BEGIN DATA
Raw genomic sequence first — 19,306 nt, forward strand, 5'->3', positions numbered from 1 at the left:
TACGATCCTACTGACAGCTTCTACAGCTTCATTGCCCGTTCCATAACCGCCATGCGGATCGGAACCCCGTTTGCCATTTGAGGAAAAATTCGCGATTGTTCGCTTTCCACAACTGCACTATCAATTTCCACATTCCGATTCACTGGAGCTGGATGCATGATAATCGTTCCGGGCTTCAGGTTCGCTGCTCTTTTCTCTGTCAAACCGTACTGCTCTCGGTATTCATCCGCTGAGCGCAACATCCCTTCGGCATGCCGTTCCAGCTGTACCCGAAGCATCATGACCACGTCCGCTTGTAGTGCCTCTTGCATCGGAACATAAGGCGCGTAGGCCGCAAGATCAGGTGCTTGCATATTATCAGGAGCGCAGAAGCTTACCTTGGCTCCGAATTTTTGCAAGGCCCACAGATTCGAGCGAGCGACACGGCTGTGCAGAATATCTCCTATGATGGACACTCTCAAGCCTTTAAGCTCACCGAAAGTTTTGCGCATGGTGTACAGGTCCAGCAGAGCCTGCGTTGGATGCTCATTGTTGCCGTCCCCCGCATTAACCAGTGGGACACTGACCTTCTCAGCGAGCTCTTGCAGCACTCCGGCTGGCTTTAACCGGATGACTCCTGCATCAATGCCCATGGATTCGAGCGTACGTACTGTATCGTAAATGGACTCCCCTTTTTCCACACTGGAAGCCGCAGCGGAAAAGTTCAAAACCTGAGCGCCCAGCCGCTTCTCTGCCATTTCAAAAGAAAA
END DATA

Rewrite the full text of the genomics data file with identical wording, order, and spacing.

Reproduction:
Raw genomic sequence first — 19,306 nt, forward strand, 5'->3', positions numbered from 1 at the left:
TACGATCCTACTGACAGCTTCTACAGCTTCATTGCCCGTTCCATAACCGCCATGCGGATCGGAACCCCGTTTGCCATTTGAGGAAAAATTCGCGATTGTTCGCTTTCCACAACTGCACTATCAATTTCCACATTCCGATTCACTGGAGCTGGATGCATGATAATCGTTCCGGGCTTCAGGTTCGCTGCTCTTTTCTCTGTCAAACCGTACTGCTCTCGGTATTCATCCGCTGAGCGCAACATCCCTTCGGCATGCCGTTCCAGCTGTACCCGAAGCATCATGACCACGTCCGCTTGTAGTGCCTCTTGCATCGGAACATAAGGCGCGTAGGCCGCAAGATCAGGTGCTTGCATATTATCAGGAGCGCAGAAGCTTACCTTGGCTCCGAATTTTTGCAAGGCCCACAGATTCGAGCGAGCGACACGGCTGTGCAGAATATCTCCTATGATGGACACTCTCAAGCCTTTAAGCTCACCGAAAGTTTTGCGCATGGTGTACAGGTCCAGCAGAGCCTGCGTTGGATGCTCATTGTTGCCGTCCCCCGCATTAACCAGTGGGACACTGACCTTCTCAGCGAGCTCTTGCAGCACTCCGGCTGGCTTTAACCGGATGACTCCTGCATCAATGCCCATGGATTCGAGCGTACGTACTGTATCGTAAATGGACTCCCCTTTTTCCACACTGGAAGCCGCAGCGGAAAAGTTCAAAACCTGAGCGCCCAGCCGCTTCTCTGCCATTTCAAAAGAAAA